Opinion: Can we really prevent suicide? Maybe


It’s no secret that Colorado has one of the highest suicide rates in the nation. But what remains elusive is why and what we can do about it to truly make a significant difference.

As the former state legislator who led the establishment of the Colorado Suicide Prevention Commission, and a commissioner serving on it now, my commitment to finding the answer is fierce. But as a suicide-loss survivor, my drive for this quest is even stronger.

By now, almost everyone probably knows that it is Suicide Prevention Month across the country.

I could go on and on with a whole bunch of statistics alarming you of the too-often occurrence of someone killing themselves in Colorado, but instead, let’s focus on what we can do to potentially prevent it.

It is not only up to therapists, hospitals, and the government to take action. Yes, we can continue to focus on it and build an infrastructure of systems and resources that people in need can use. And in Colorado, we’re doing a good job of that, considering the lean state budgets we have.

But what can you and I do to stop anyone from harming themselves? Well, if we’re too late in the process, we can sometimes do nothing, honestly. And in those circumstances, we will hopefully not allow ourselves to feel guilt or ask ourselves, “What could I have done?”

Sometimes, we are completely unaware of what’s going on inside another person, and there’s nothing we can do about it.

However, there are some proactive things we can do to “set the infrastructure” in our families and relationships that can make a big difference, and even save a life. Let’s talk about our children, for instance.

We may not want to admit it, but the statistics show that in Colorado, some children are considering ending their own lives as early as 6 years old. Why? What drives a child to think about that or even think of suicide as an option? And what can we do to prevent that?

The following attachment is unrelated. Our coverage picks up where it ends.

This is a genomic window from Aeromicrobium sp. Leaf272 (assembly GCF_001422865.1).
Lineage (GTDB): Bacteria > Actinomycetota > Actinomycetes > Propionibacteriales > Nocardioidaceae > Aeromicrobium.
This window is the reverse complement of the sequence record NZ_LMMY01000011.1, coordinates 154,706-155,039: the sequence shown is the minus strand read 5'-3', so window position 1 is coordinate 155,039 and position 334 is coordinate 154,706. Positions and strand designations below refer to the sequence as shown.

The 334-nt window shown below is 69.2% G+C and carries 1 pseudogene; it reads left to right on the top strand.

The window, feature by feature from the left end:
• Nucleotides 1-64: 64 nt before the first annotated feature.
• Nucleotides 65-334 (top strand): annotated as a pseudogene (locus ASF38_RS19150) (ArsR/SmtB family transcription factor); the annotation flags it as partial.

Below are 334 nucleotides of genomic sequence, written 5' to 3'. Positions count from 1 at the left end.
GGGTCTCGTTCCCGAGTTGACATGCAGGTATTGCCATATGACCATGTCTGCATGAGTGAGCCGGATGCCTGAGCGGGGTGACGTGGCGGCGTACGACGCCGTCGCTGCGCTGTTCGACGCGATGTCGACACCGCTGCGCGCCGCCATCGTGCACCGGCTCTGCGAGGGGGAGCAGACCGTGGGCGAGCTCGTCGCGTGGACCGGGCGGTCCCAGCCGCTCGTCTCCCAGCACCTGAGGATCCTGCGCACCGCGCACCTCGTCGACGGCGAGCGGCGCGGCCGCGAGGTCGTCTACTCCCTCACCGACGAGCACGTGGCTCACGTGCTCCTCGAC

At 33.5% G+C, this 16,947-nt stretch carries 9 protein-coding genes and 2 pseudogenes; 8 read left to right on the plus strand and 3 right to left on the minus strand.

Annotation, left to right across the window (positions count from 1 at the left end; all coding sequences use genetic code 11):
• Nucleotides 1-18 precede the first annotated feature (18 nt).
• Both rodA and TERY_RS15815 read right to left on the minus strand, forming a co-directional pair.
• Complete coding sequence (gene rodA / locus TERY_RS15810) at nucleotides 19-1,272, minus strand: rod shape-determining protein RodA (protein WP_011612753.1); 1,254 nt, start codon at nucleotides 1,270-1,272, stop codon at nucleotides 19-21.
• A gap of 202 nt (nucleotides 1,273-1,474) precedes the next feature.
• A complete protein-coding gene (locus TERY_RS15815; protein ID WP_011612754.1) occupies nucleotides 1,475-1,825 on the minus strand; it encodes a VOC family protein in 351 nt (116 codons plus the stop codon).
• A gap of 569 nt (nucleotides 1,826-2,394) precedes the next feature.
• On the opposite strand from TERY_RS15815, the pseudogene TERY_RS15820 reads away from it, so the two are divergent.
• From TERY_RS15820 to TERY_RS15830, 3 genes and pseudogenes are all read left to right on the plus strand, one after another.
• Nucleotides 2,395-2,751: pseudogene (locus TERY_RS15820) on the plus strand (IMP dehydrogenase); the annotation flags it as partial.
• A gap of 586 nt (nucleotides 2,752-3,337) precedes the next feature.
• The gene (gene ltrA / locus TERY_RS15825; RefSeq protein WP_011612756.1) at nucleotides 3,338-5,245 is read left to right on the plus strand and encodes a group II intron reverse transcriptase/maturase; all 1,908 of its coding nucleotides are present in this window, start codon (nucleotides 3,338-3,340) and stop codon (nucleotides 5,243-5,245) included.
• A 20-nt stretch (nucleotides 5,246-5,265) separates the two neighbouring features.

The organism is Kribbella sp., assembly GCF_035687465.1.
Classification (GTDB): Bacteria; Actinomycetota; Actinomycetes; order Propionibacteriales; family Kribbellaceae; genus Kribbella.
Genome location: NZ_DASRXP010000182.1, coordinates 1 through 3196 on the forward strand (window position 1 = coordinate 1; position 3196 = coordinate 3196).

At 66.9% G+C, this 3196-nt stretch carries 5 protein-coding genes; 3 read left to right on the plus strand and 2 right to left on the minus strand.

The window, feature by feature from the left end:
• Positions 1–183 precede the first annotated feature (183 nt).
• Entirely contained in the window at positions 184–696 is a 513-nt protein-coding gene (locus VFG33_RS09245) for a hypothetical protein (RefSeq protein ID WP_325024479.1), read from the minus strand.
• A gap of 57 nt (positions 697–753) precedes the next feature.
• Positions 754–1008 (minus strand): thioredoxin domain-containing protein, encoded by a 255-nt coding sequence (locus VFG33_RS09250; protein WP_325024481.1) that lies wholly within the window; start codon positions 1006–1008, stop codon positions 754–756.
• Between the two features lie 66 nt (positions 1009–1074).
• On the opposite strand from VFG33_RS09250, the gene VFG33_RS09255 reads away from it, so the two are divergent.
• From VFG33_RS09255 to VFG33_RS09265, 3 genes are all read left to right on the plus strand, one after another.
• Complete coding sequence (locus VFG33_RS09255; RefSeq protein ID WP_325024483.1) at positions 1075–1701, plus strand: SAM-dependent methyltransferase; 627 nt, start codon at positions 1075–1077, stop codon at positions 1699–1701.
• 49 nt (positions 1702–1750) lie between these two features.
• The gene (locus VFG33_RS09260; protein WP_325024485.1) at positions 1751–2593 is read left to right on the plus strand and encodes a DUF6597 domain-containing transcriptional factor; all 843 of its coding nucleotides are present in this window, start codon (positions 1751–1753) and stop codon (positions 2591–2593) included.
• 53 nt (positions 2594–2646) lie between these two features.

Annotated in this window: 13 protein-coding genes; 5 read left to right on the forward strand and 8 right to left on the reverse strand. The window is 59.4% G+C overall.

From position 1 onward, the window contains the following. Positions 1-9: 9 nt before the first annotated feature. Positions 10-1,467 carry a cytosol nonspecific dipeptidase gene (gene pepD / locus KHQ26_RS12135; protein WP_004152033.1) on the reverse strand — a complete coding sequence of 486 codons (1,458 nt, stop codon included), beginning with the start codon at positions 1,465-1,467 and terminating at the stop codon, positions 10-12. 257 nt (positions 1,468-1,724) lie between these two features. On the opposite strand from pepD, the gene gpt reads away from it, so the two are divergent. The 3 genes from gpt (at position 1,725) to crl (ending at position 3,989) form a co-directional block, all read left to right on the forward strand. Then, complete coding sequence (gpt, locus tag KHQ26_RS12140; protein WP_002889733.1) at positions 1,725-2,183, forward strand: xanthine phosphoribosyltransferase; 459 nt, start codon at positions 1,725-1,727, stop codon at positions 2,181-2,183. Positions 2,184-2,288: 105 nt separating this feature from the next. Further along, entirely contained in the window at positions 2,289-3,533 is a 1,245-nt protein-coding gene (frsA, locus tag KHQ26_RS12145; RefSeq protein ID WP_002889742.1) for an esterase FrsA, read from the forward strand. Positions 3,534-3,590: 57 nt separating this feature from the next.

Research tells us that one of the most effective protective factors against youth suicide is the child having a relationship with at least one trusted adult.

As an example, this one supportive relationship can be a parent, family member, teacher, minister, or therapist. Having someone who can listen, give loving advice, or just intentionally sit with them occasionally can be profound in them feeling heard and being accepted just as they are. That then can lead to feeling cared about and a sense of hope in the surrounding community.

As minor as this may sound, this one act can make a big difference in a child’s mental well-being. So, prioritizing our time with our kiddos and using empathy and listening skills can serve as a protective shield against them having thoughts of hopelessness or self-harm that can lead to suicide.

If we all took the time to act proactively by creating more loving and supportive relationships with each other, that one act could eventually be saving a life. Don’t wait till it’s too far down the line and they’re cutting themselves, abusing drugs or alcohol, or showing signs of actual suicidal thoughts. Let’s do what we can preventively in our own families and community before it’s too late.

If you or a loved one is having thoughts of self-harm or suicide, please reach out to your therapist or call 800-273-8255 or 911.

Former Colorado state senator, now with a master’s in Social Justice and Ethics from Iliff School of Theology, Linda Newell is a writer, speaker, facilitator, and conflict/DEI consultant. Senlindanewell@gmail.com, www.lindanewell.org, www.senlindanewell.com, @sennewell on Twitter, Senator Linda Newell or @TheLastBill on Facebook.


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